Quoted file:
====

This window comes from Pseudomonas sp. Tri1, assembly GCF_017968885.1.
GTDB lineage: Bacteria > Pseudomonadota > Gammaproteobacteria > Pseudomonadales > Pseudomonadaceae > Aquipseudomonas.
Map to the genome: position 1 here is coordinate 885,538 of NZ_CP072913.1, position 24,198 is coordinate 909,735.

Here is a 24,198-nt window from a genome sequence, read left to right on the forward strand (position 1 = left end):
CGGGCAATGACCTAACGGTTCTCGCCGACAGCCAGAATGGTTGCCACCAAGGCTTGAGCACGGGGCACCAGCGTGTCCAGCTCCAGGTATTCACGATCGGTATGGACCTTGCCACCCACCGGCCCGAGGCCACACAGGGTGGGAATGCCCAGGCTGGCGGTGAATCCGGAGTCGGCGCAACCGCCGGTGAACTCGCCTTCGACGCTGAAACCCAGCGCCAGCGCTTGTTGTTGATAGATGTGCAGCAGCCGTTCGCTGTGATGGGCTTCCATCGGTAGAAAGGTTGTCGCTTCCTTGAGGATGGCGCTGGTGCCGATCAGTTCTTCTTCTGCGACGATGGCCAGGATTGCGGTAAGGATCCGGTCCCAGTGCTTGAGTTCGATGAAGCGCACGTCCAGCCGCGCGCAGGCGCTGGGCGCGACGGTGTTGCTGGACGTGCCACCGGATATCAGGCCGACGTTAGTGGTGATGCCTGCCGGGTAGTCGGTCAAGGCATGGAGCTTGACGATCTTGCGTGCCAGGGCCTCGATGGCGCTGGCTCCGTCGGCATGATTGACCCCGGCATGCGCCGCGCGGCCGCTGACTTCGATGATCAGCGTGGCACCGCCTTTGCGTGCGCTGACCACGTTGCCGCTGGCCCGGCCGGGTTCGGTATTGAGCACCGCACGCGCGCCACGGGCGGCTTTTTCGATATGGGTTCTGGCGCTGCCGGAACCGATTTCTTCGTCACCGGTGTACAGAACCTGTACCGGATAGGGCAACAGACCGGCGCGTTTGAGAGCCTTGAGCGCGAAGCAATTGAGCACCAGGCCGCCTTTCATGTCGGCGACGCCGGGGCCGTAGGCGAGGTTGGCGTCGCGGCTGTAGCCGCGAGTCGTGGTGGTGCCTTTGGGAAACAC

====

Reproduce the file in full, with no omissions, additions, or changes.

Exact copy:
This window comes from Pseudomonas sp. Tri1, assembly GCF_017968885.1.
GTDB lineage: Bacteria > Pseudomonadota > Gammaproteobacteria > Pseudomonadales > Pseudomonadaceae > Aquipseudomonas.
Map to the genome: position 1 here is coordinate 885,538 of NZ_CP072913.1, position 24,198 is coordinate 909,735.

Here is a 24,198-nt window from a genome sequence, read left to right on the forward strand (position 1 = left end):
CGGGCAATGACCTAACGGTTCTCGCCGACAGCCAGAATGGTTGCCACCAAGGCTTGAGCACGGGGCACCAGCGTGTCCAGCTCCAGGTATTCACGATCGGTATGGACCTTGCCACCCACCGGCCCGAGGCCACACAGGGTGGGAATGCCCAGGCTGGCGGTGAATCCGGAGTCGGCGCAACCGCCGGTGAACTCGCCTTCGACGCTGAAACCCAGCGCCAGCGCTTGTTGTTGATAGATGTGCAGCAGCCGTTCGCTGTGATGGGCTTCCATCGGTAGAAAGGTTGTCGCTTCCTTGAGGATGGCGCTGGTGCCGATCAGTTCTTCTTCTGCGACGATGGCCAGGATTGCGGTAAGGATCCGGTCCCAGTGCTTGAGTTCGATGAAGCGCACGTCCAGCCGCGCGCAGGCGCTGGGCGCGACGGTGTTGCTGGACGTGCCACCGGATATCAGGCCGACGTTAGTGGTGATGCCTGCCGGGTAGTCGGTCAAGGCATGGAGCTTGACGATCTTGCGTGCCAGGGCCTCGATGGCGCTGGCTCCGTCGGCATGATTGACCCCGGCATGCGCCGCGCGGCCGCTGACTTCGATGATCAGCGTGGCACCGCCTTTGCGTGCGCTGACCACGTTGCCGCTGGCCCGGCCGGGTTCGGTATTGAGCACCGCACGCGCGCCACGGGCGGCTTTTTCGATATGGGTTCTGGCGCTGCCGGAACCGATTTCTTCGTCACCGGTGTACAGAACCTGTACCGGATAGGGCAACAGACCGGCGCGTTTGAGAGCCTTGAGCGCGAAGCAATTGAGCACCAGGCCGCCTTTCATGTCGGCGACGCCGGGGCCGTAGGCGAGGTTGGCGTCGCGGCTGTAGCCGCGAGTCGTGGTGGTGCCTTTGGGAAACAC